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Agile Foundation (by Agile Consortium) by Mind Map: Agile Foundation (by Agile Consortium)

1. What is Agile NOT

1.1. Quick and dirty

1.2. Developers party time

1.3. Do what we like

1.4. A method

1.5. Pre-scriptive

1.6. No documentatiton

1.7. Part of the solution

2. Official website

2.1. http://www.certifytoinspire.org/

3. Customer and stakeholder involvement

3.1. Measure customer satisfaction

3.2. Identify and understand project stakeholders

3.3. Setup customer representatives to interact with the development team

3.4. Gather requirements using agile requirements techiques:

3.4.1. user stories

3.4.2. test cases

3.4.3. use cases

3.5. Handle and prioritize changes by interacting with customers

3.6. Engage the right people in decisions

4. Handling team dynamics

4.1. Celebrate small victories

4.2. Bring together the right team skills

4.3. Trust the team

4.4. Encourage individuals to self select tasks

4.5. Setup collaborative work environment

4.6. Create team working agreements

4.7. Preferably co-locate team members

4.8. Size the team based on estimated project effort

5. Prioritisation, planning and delivery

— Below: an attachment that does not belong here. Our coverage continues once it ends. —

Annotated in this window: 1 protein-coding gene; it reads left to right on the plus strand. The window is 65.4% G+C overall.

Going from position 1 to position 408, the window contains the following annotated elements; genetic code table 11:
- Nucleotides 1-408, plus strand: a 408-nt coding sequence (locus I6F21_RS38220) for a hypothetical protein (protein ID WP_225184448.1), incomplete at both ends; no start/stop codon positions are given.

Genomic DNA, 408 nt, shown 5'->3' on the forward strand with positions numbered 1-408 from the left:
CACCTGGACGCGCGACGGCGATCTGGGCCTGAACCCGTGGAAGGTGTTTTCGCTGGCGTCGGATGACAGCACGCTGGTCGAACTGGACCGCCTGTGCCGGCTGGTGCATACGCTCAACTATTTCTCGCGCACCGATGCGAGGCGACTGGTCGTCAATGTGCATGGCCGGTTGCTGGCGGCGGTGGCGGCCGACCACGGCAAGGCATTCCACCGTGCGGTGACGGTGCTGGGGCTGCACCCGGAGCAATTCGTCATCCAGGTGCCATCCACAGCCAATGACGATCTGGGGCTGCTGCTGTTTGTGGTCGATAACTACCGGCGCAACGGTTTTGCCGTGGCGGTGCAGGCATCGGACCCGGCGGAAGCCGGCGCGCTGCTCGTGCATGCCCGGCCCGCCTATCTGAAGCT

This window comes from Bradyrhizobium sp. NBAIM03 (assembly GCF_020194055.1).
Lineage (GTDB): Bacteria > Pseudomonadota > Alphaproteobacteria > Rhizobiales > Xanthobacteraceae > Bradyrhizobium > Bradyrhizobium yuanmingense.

5.1. Establish clear purpose and scope (establish the project charter that gives the overall picture of the product and the business value)

5.2. Deliver running product at the end of each iteration

5.3. Deliver using features based rather than task based approach

5.4. Create and maintain release plans and iteration plans

5.5. Estimate at least one agile estimation technique

5.5.1. user story points

5.5.2. wide band delphi

5.5.3. yesterday's weather

5.5.4. planning poker

5.6. Fix the time, vary the scope

5.7. Prioritize requirements by business value and risk

5.8. Recognize the need to establish a technical environment that supports iterative and incremental delivery:

5.8.1. source control

5.8.2. infrastructure

5.8.3. automated testing

5.8.4. continuous integration

5.8.5. daily builds

6. Feedback and adaptation

6.1. Reflect periodically using a retrospective, introspective, or reflection workshop

6.2. Quick daily meetings

6.2.1. a.k.a. daily standups

6.2.2. a.k.a. washups

6.3. Establish feedback - daily and after each iteration

6.4. Measure and visibly communicate project velocity, plans, and progress

6.5. Converge on accurate requirements by demonstrating features

6.6. Adjust requirements and plans continuously throughout the project

6.7. Handle issues

7. Individual leadership style

7.1. Be aware of the following leadership behaviors:

7.1.1. innovative

7.1.2. strategic

7.1.3. excitement

7.1.4. tactical (immediate results)

7.1.5. communicative

7.1.6. delegation

7.1.7. production

7.1.8. consentual

7.2. Replace negotiation with collaboration

8. Leadership skills

8.1. Control vs facilitating the team

8.2. Tasking people vs self organizing

8.3. Use basic facilitation skills:

8.3.1. how to run a meeting

8.3.2. how to teach people

8.3.3. how to be in a meeting

8.3.4. decision making

8.3.5. team norms

8.3.6. etc.

9. Tailoring

9.1. Choose iteration length based on project characteristics

9.2. Recognize the need to assess and tailor process to project characteristics

10. Testing

10.1. User participation for checks